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Judo Library: Judo Heart and Soul by Hayward Nishioka

A very intense book.

A very intense book.

There are many ways to study judo. The primary way is of course on the mat. Put on your judogi, show up to practice, and work hard. This will always the number one way to learn judo.

With the advent of easy video sharing on the internet, you can easily spend your day watching hundreds or even thousands of judo videos for free – detailed technique videos from masters and world champions, or slick high definition highlight reels of all the ippons from last week’s Grand Prix made by the IJF. Back when I was a lad if you wanted to watch a judo video you had to call a 1-800 number and pay $40-$50 for a VHS tape and then wait 4-6 weeks. Or if you were lucky enough to have a friend in Japan they could tape the judo competitions off television – but then Japan used a different standard of videotape, so you had to have a special VCR… suffice to say we’re currently living in a golden age of judo video.

Books are another way you can deepen your study of judo. There are many classic judo technique books made before it was cheap and easy to make a video, and we’ll occasionally feature one on this blog. Today I’d like to recommend Judo: Heart and Soul by Hayward Nishioka.

Rather than a step-by-step manual of techniques, this book takes the form of a series of short first-person chapters on Nishioka’s personal judo philosophy, his overall approach to training, and his mindset.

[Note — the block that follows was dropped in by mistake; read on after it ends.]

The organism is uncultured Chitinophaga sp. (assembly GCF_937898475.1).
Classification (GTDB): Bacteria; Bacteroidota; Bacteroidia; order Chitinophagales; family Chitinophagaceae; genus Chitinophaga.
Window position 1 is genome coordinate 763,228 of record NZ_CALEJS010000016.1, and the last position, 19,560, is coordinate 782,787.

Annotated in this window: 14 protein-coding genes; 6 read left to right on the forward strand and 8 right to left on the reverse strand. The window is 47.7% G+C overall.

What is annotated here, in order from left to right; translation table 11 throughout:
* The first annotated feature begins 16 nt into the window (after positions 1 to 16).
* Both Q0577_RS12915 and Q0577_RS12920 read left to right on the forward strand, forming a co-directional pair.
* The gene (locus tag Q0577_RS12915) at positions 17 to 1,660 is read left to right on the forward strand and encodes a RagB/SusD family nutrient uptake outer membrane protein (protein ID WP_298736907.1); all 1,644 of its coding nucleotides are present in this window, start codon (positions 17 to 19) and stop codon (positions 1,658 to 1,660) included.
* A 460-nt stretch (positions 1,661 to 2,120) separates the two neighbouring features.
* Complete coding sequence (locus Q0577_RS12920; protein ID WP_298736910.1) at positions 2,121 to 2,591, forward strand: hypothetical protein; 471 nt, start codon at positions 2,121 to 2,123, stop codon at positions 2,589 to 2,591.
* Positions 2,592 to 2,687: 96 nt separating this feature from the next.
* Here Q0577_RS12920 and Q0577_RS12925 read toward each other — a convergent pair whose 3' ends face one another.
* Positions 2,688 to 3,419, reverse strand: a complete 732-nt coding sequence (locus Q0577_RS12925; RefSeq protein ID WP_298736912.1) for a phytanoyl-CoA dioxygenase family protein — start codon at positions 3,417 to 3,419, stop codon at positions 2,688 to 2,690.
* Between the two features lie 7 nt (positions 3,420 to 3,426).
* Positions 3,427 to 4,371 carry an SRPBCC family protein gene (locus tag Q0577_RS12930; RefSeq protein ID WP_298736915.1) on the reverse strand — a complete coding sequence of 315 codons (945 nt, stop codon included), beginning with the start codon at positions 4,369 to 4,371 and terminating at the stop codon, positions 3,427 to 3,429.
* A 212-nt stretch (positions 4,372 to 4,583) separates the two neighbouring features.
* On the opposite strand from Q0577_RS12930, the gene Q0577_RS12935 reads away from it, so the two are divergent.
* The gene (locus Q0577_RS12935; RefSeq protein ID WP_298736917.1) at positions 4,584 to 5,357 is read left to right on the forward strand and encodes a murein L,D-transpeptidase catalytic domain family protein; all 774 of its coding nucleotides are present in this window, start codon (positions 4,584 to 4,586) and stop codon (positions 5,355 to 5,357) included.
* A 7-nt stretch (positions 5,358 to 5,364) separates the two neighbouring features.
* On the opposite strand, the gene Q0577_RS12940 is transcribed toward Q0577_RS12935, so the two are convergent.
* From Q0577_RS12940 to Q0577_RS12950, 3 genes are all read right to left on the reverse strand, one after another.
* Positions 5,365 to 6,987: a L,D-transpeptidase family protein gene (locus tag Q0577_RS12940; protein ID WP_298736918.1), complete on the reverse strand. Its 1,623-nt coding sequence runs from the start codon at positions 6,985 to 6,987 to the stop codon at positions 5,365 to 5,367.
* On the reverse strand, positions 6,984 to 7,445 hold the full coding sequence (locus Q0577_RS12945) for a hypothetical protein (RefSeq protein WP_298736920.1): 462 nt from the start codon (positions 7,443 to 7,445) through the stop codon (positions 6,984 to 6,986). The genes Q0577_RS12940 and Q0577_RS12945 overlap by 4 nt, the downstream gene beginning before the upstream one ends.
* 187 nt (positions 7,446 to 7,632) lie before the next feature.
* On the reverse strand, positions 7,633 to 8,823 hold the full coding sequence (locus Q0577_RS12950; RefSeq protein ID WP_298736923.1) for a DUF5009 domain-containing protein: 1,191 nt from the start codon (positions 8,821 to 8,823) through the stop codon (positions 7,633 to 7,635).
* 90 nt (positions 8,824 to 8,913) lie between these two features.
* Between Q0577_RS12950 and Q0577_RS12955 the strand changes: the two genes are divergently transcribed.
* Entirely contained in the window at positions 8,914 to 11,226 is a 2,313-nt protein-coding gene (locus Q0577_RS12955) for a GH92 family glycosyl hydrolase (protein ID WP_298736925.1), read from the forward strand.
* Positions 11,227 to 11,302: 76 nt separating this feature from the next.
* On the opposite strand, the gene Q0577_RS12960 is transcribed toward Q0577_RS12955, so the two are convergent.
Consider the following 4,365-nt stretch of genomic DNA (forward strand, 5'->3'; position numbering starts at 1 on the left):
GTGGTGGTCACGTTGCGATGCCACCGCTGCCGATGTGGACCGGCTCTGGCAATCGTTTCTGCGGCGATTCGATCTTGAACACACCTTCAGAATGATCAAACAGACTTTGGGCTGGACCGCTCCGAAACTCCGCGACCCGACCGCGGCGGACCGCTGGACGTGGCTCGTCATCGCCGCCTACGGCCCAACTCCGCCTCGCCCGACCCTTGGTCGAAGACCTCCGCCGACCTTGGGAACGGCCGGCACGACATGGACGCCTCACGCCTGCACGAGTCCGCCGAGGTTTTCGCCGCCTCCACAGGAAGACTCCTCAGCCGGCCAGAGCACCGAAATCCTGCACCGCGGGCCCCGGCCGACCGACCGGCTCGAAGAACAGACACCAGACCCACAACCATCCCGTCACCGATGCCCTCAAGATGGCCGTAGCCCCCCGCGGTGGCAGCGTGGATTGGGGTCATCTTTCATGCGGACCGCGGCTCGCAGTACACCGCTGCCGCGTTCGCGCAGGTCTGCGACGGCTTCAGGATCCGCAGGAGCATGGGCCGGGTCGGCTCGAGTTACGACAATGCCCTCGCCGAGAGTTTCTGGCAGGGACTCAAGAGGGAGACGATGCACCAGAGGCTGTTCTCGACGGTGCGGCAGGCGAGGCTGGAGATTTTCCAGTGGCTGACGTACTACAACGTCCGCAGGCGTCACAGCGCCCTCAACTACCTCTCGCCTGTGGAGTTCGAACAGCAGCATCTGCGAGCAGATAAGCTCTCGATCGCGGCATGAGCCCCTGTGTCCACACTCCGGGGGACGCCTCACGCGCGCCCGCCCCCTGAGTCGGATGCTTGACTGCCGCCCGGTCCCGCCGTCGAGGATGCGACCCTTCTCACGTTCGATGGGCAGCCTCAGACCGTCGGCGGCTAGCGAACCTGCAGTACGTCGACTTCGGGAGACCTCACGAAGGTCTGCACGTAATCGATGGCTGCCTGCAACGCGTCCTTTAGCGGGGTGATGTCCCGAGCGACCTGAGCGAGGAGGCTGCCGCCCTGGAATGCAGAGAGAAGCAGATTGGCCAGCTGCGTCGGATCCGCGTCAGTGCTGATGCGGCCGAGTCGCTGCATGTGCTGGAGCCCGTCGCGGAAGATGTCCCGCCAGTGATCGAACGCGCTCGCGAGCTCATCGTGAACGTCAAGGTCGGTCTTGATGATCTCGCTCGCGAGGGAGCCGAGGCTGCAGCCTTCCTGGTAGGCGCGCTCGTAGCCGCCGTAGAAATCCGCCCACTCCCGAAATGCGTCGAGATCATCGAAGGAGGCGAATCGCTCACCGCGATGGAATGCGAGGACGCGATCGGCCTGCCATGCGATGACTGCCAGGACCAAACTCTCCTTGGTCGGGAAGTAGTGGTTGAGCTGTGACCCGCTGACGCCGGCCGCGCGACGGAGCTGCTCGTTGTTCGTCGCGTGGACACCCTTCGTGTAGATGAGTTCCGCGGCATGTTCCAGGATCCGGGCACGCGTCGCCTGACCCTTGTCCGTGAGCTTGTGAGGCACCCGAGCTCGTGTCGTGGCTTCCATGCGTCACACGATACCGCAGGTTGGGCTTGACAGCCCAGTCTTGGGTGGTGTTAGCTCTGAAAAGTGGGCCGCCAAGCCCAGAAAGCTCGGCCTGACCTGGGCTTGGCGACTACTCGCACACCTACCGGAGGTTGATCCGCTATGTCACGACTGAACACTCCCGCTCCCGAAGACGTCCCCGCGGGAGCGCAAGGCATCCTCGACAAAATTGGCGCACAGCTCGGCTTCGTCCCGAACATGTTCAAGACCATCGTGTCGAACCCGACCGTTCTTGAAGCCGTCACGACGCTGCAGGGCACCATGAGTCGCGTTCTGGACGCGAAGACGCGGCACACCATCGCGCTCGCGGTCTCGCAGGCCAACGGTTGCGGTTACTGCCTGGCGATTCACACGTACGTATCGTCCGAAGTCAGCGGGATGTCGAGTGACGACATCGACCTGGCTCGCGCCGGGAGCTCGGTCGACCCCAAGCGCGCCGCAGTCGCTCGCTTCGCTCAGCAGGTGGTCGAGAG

In a true workout, thoughts of strategy, ill will or good will take a back seat to the effort of being pure and honest in your movement. In a word, this is a quest for self, which in Japanese is isho kemei. Isho kemei means “for life” or “for one’s dear life.” It means to practice as if your life depended not on the outcome, but on your wholehearted effort to transform your judo.

This book can be highly inspirational to anyone, but I recommend this book to a mid-level judoka, someone who has been training for a year or more. You’ve learned some techniques, you can throw some people sometimes, but something is missing. You’ve plateaued. You feel like you’re doing everything the sensei is telling you to do, but you’re just not getting better. Read this book. It will light a fire underneath you and put you back on track.


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